Architectural upcycling: demolition or recycling?

The recycling of materials began in Asia more than a millennium ago. Around the year 1031, in Japan, waste paper began to be processed into new paper. However, as the American printer Dard Hunder wrote in 1957 in his essay Papermaking: The History and Technique of an Ancient Craft, the Chinese, the inventors of paper, had already been reusing these wastes for some time. Many centuries later, industrial and consumer society brought about an unprecedented exploitation of natural resources that placed their availability and the global climate in a situation of profound crisis. It was back then that the re-evaluation of recycling began. In buildings as well.

Recycling of buildings

The first steps of the modern pre-recycling movement were aimed at the reuse of raw materials contained in everyday and industrial items. However, it was only a matter of time before the values involved in recycling gave rise to a much more ambitious reflection on the use we make of buildings once they are no longer valid. After all, buildings also expire, whether for reasons of structural safety, uselessness or unsuitability to new needs. And the result of this reflection is clear: instead of demolishing them, as has been done throughout history, we have an ethical obligation to recycle them. This is what we do at Colonial.

Benefits of recycling buildings

The reasons for recycling buildings, and not turning them into ashes, are multiple, one of the most important being the reuse of many of their materials, which has an impact both on the conservation of natural habitats and on the reduction of greenhouse gas emissions such as carbon dioxide. In addition, the recycling of an architectural work also allows us, the real estate companies involved in it like ours, to take advantage of some of the structures of the same, thus further decreasing the carbon footprint. As Carl Elefante, president of the American Institute of Architects, once said, "the greenest building is the one that already exists".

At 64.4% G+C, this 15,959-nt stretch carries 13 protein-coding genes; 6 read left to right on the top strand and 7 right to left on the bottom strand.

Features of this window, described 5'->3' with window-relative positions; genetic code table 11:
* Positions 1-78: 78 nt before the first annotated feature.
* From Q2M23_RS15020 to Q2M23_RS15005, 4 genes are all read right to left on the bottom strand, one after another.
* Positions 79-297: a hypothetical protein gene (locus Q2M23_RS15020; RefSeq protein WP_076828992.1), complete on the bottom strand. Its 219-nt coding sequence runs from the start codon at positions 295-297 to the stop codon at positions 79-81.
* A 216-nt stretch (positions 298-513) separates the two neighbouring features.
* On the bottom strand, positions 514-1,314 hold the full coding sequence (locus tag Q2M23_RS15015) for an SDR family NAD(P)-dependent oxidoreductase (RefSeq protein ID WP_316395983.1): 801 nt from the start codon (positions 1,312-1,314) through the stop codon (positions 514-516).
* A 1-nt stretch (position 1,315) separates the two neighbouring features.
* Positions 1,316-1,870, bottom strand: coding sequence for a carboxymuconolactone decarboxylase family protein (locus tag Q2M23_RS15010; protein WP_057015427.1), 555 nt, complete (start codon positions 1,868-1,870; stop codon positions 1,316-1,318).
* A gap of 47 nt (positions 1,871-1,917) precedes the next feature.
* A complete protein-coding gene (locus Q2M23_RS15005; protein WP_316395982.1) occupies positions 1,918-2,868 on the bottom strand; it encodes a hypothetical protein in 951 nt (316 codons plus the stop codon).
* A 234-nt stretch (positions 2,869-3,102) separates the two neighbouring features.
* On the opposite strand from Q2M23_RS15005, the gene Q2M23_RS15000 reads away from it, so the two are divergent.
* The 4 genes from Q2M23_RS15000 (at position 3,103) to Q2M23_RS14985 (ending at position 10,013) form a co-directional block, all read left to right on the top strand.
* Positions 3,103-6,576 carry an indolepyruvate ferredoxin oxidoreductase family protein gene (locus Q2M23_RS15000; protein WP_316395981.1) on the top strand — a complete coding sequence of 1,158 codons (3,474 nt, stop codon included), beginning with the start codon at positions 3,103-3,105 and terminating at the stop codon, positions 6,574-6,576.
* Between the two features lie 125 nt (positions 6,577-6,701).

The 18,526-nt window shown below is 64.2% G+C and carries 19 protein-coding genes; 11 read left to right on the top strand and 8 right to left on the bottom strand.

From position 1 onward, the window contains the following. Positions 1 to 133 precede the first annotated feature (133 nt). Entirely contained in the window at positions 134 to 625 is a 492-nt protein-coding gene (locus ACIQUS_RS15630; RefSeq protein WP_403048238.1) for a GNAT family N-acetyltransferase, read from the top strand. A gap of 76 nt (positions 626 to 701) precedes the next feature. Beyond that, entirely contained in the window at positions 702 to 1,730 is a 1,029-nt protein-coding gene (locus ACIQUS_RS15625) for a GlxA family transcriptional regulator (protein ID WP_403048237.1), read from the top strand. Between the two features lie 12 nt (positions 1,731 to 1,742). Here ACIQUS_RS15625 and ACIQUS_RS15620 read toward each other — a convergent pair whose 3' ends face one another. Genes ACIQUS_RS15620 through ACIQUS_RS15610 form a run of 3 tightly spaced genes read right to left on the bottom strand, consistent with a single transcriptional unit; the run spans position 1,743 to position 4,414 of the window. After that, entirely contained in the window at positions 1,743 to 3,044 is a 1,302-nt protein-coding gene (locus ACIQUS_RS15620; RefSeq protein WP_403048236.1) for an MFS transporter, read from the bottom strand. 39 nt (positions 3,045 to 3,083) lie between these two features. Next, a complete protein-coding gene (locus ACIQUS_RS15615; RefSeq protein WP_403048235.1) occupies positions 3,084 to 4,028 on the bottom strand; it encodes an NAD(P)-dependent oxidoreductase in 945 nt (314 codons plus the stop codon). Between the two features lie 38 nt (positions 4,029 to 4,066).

Architectural upcycling at Colonial

At Colonial we have always worked under a key premise: to provide companies with office buildings that not only meet their needs, but also prioritize human well-being and environmental sustainability. Hence, from the very beginning, we have included building recycling as part of our strategies for producing quality assets. Miguel Ángel 23, a carbon neutral office building, is an example of green transformation through the refurbishment of an outdated building, with the addition of wind turbines to produce electricity, water consumption saving systems and photovoltaic installations.

But it is not the only one. 86D Velázquez, also in Madrid, has countless energy efficiency certifications, all thanks to the pro-sustainability decisions taken during the recycling process of the original building. And the same is true in Barcelona with Torre Marenostrum and Diagonal532, two prime executive office buildings that have experienced a great revaluation after their refurbishment and reopening, which has taken place in record time and with the least ecological impact due precisely to the recycling of the previous work. This is not a beautiful theory. It is a reality: we are recycling buildings and many other companies will gradually join in.

AMP Center: the confirmation of a trend

Architectural upcycling is just beginning to take off. Questions remain about the possibilities and limits of this practice. Nevertheless, in December 2022, the Australian investment firm AMP Capital unveiled its new 206-meter skyscraper, the tallest in Sydney. What's interesting about it? It is a recycled building. A monumental architectural work built from the structure of a previous skyscraper, erected in 1970. Named World Building of 2022, the AMP Centre is confirmation of the potential of building recycling as a sustainable solution to the changing architectural needs of an ever-evolving society.


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